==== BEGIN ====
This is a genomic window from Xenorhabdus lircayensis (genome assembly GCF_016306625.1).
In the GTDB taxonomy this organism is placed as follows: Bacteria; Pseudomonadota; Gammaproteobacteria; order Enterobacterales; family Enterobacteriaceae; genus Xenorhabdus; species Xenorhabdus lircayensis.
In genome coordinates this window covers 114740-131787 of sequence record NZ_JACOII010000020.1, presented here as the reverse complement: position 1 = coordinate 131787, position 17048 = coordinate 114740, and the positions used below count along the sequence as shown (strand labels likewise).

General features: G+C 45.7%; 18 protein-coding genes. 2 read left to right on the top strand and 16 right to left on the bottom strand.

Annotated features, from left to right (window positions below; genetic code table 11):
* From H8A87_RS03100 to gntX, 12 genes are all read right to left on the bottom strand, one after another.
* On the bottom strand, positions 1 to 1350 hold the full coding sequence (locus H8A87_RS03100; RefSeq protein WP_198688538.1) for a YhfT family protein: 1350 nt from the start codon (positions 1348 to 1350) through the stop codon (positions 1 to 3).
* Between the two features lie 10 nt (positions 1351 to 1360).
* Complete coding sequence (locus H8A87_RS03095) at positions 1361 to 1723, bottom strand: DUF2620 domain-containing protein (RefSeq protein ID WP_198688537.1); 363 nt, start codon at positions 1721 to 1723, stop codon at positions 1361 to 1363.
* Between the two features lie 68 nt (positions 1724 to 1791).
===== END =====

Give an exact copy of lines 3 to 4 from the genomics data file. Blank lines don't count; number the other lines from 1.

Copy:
In genome coordinates this window covers 114740-131787 of sequence record NZ_JACOII010000020.1, presented here as the reverse complement: position 1 = coordinate 131787, position 17048 = coordinate 114740, and the positions used below count along the sequence as shown (strand labels likewise).

General features: G+C 45.7%; 18 protein-coding genes. 2 read left to right on the top strand and 16 right to left on the bottom strand.